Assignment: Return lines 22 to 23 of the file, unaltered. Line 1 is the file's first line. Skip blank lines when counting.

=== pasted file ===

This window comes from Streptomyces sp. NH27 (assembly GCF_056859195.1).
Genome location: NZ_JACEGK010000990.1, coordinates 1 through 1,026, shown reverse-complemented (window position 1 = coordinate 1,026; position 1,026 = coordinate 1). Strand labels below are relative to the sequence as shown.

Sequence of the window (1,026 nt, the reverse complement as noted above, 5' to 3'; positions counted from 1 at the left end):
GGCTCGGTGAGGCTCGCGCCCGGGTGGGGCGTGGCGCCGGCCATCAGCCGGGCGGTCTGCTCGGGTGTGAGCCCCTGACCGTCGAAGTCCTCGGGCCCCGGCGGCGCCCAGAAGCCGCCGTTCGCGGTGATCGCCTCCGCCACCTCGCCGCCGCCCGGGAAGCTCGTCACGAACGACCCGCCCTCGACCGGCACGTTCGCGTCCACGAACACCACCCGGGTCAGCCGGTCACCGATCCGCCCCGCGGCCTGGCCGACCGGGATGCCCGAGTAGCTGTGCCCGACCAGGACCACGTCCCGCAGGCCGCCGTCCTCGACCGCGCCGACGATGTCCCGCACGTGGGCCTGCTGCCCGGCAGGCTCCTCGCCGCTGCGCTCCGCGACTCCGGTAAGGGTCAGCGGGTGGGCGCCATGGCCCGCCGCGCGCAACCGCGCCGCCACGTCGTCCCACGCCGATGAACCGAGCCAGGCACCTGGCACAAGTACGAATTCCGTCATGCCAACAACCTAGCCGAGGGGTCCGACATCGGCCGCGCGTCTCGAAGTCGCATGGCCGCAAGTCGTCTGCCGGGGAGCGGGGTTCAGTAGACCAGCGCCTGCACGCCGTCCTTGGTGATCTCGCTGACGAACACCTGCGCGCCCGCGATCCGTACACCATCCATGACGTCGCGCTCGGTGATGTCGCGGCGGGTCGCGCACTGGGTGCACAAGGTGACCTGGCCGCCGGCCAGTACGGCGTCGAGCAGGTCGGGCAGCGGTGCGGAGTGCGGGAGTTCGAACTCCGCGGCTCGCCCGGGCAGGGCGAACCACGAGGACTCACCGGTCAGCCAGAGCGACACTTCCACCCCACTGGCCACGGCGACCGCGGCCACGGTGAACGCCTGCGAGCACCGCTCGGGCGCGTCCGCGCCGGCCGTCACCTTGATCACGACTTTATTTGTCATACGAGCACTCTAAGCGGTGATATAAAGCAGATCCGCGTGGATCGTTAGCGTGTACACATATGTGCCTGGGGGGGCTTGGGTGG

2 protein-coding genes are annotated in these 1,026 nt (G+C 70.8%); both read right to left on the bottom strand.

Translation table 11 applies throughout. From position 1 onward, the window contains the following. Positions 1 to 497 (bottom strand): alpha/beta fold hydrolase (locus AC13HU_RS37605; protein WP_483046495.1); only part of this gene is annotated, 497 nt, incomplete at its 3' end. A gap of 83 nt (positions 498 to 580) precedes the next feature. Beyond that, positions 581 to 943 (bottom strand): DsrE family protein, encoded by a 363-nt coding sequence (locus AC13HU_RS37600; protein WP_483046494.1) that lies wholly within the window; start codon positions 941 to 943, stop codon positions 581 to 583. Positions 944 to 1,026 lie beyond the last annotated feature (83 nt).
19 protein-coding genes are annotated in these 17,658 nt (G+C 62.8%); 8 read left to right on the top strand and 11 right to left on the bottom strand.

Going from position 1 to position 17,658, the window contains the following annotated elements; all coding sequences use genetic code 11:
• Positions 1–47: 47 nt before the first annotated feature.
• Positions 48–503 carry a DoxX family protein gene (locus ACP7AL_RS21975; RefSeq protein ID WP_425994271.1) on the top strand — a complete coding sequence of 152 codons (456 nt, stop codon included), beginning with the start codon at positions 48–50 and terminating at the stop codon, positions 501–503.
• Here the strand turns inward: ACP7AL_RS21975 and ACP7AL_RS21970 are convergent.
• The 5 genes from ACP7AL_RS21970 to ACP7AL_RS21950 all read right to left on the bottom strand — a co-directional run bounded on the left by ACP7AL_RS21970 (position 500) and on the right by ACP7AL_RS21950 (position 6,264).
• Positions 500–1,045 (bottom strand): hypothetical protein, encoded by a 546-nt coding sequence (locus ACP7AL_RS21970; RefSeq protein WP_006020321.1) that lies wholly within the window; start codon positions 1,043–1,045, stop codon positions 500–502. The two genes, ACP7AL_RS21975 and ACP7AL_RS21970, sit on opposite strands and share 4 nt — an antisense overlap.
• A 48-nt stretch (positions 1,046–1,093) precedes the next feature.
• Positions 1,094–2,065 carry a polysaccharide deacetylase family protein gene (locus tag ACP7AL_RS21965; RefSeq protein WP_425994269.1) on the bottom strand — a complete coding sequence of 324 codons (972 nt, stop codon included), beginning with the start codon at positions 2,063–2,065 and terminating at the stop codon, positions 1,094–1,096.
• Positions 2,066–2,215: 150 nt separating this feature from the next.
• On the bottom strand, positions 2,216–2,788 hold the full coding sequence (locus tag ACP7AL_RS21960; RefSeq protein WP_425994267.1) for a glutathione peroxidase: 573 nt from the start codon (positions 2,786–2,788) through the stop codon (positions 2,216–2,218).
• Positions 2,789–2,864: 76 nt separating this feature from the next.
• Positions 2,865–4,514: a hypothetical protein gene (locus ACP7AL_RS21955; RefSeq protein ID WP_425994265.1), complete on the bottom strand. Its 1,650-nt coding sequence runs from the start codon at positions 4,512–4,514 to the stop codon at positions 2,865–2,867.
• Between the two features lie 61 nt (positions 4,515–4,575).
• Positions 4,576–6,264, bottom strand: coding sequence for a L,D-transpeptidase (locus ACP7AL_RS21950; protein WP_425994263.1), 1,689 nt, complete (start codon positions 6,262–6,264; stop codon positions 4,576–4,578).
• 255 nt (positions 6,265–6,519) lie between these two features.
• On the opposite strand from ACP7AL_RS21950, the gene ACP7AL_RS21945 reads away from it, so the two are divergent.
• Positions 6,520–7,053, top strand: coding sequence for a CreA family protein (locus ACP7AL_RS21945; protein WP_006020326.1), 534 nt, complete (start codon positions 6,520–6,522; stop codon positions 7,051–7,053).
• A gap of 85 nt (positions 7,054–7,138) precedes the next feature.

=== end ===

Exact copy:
• 255 nt (positions 6,265–6,519) lie between these two features.
• On the opposite strand from ACP7AL_RS21950, the gene ACP7AL_RS21945 reads away from it, so the two are divergent.